Breaking the Ice
The Artist's Magazine - November, 2000
Shake off the chill of winter with techniques and thoughts behind eye-grabbing snow scenes.
Make It Fresh
"Most painters who are really interested in color like white because it reflects the most color," says Rowayton, Connecticut, artist Charles Sovek. "Snow is the ultimate white-it covers everything, making it a great reflector, plus it has a remarkable potential for patterns. New snow is like a blanket of freshness stretching over the world, so I think it's also a metaphor for starting over, for renewal.
"I live in a beautiful part of the country, but when the snow falls in New England it borders on cute," he continues. "So you have to be careful not to let a snow painting look too generic. That's one of the reasons I do all of mine on-site or from my car, where I can get that feeling of immediacy and freshness that you just can't get in the studio. I also try to paint less-cute subjects, like a stockade fence behind my studio, for instance. It's not a pretty fence, but it's a real one, and when I included it in a recent snow scene it really looked authentic."
River Ice (gouache, 6x8)
To bring his snow scenes to life, Sovek often relies on the use of contrasting color temperature. "Most snow scenes are cool," he explains, "and by underpainting with a warm, opaque color, I create a great vibration effect that looks very natural. I think this helps compensate for the lack of the other senses (smell, sound, the feeling of cold) not being present in a painting. Another good technique is one taken from John Pike: Wet the white paper, and then float in the most subtle hints of red, yellow and blue, giving an iridescence to the snow that, in fact, is there in real life. Whenever I'm working transparently I do this, but if I'm working opaquely I just drop a little red, yellow or blue directly into the white."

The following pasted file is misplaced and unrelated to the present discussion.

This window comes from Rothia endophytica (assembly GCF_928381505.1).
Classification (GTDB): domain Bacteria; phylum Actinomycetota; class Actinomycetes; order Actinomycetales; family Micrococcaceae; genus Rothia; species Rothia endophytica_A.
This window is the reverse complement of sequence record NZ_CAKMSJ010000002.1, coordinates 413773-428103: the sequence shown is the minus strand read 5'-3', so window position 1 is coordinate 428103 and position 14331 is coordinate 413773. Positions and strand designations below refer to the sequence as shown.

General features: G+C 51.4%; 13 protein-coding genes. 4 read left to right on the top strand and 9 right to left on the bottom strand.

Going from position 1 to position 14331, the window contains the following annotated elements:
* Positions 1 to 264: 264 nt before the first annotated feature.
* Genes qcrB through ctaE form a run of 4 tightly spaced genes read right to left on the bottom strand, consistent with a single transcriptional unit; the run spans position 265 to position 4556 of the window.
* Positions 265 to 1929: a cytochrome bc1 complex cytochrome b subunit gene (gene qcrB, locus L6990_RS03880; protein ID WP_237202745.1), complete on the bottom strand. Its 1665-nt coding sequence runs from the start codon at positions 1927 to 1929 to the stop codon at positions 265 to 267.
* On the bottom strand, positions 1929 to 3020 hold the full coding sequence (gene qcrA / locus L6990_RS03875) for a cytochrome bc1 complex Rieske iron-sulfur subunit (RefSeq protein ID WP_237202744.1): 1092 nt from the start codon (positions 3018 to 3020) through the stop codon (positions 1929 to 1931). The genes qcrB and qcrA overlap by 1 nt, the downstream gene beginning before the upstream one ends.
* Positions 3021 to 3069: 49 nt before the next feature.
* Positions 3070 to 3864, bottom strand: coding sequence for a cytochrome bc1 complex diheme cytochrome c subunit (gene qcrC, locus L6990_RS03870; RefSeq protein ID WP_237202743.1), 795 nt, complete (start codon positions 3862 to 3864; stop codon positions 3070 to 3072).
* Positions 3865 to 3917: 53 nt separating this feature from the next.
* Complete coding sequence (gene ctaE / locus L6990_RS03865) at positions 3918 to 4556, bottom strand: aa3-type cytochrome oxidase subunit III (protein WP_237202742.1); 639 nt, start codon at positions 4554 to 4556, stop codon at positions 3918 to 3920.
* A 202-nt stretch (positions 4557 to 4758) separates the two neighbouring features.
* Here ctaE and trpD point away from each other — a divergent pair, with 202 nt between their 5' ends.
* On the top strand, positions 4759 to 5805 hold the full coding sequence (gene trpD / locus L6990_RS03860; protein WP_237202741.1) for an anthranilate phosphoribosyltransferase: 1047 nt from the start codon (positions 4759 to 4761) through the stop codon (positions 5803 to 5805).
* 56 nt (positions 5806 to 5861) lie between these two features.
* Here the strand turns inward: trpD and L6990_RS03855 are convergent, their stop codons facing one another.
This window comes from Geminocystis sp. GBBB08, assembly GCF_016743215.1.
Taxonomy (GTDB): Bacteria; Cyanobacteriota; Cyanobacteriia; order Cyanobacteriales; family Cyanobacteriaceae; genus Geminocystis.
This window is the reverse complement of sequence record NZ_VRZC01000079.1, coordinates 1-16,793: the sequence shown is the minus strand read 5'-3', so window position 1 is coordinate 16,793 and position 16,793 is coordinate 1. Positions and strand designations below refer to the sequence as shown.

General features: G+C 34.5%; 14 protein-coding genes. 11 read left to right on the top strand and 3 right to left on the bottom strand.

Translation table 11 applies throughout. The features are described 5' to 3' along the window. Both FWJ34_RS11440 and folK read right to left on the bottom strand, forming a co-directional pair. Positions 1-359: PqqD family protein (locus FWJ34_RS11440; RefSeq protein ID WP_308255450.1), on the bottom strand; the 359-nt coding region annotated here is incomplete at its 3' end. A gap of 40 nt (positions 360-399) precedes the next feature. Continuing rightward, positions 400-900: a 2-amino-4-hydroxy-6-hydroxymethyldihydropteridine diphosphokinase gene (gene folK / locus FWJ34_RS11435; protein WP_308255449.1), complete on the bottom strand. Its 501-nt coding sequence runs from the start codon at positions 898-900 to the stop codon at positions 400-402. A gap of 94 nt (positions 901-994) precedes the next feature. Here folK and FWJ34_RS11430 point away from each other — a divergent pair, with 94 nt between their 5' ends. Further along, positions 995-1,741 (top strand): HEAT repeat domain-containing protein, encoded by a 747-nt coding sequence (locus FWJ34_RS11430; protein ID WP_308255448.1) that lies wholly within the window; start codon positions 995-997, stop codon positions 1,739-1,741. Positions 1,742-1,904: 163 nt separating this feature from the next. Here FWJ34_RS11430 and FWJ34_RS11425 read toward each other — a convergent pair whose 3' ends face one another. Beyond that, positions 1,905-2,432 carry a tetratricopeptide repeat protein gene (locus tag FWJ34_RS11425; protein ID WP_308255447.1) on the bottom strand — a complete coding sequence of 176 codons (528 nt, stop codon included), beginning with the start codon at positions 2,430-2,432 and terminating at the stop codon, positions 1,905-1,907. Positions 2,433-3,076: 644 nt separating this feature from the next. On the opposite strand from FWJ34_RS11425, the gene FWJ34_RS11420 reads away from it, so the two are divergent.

One of Sovek's most revealing discoveries came as the result of a snow painting that didn't work out as he planned. "I once tried to paint lots of little bits of snow and completely flattened out the painting," he says. "After I did some research into the work of other painters, I realized that if you have a light sky, the snow actually can be made a shade darker, and when the snow is against something dark, like a fir tree, it goes lighter. You don't just paint light flakes everywhere. And you don't have to cover everything evenly with the snow to make it look real, either. You'll find that a little bit goes a long way."
Snowy Backyards (detail; gouache, 8x10)